sons of winter (1/3)

An anon on fanfiction requested a fic set in my Problem Child ‘verse, about “how Leo and the guys were, before Splinter found them.” 

I know I said I wanted to take more general prompts at the moment, but this one stuck out to me. There’s so much I won’t be able to share about the boys’ past in Problem Child, because Mikey’s the one telling that story and he just doesn’t remember very much about the situation they were in before Yoshi came along, given how young he was at the time. 

So I’ll indulge myself a little, and make this a pretty short threeshot. 

Summary: This is the story of how Hamato Yoshi found four brothers living on the street, and took them in; and how he learned by doing so that there is a wide gulf between taking someone into your home, and taking them into your heart.

The first time Yoshi saw one of them, it was in the heart of Chinatown. He’d heard from a colleague about a nice restaurant there, and with an hour free for lunch, Yoshi decided to seek it out.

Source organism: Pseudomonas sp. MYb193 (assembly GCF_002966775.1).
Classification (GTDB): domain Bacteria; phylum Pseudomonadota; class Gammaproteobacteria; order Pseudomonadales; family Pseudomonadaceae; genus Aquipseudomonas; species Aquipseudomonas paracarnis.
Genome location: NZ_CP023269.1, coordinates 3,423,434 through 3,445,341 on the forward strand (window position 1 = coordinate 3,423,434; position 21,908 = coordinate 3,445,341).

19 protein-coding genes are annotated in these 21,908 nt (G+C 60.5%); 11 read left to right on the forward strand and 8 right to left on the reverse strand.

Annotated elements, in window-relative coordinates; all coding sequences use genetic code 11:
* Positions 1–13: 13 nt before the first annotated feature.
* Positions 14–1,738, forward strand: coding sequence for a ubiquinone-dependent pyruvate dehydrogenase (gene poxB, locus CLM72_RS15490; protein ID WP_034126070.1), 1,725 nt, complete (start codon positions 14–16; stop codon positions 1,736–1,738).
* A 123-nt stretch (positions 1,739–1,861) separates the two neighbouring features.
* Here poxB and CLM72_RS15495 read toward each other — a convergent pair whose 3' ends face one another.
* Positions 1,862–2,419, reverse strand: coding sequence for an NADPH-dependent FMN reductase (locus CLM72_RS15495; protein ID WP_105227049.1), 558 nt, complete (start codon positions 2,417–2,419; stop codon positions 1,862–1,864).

It was, he decided, halfway through a bowl of the best udon he could remember tasting in the United States, a good decision. 

The kindly blind chef was cleaning his work station behind the counter, and Yoshi might have spoken up to compliment the meal, had he not been interrupted by the soft chime of the bells above the door. 

“Welcome,” Murakami called out, and Yoshi was unprepared to hear a child’s voice reply.

“Hi, Mr. Murakami.”

Yoshi couldn’t help turning in his stool to glance at the young one; the boy couldn’t have been more than eight or nine years old, and unaccompanied by parents, that was certainly strange. Murakami’s weathered face warmed with his smile, and he beckoned the child closer. 

“Donatello, how are you? You’ve come alone today?”

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Karai’s Nest 1

Blazing flames danced around the floor. The cries of battle and screams of pain surrounded Karai. All of that was drowned out by her focus on the masked figure that stood a several feet before her. 

The figure was shadowy, the fire illuminating their body and glinting off a sword. No emotion to be seen beyond the porcelain mask they wore but Karai could sense–no she could taste the rage and hatred in the air on her tongue.

“Oh, my little garden snake, what a grave mistake you’ve made. For it is your last,“ The voice was multi-layered over, somewhere caught a growl and laugh. 

Karai went to move, but her body was frozen from the weight of her fear. In an instant, the gap between them was closed. Karai felt her body jerk as a blade was slid into her stomach and pulled out cleanly. 

“You fought well, Karai.” Her opponent said as Karai crumbled to the ground, Karai’s eyes heavy and closing.  

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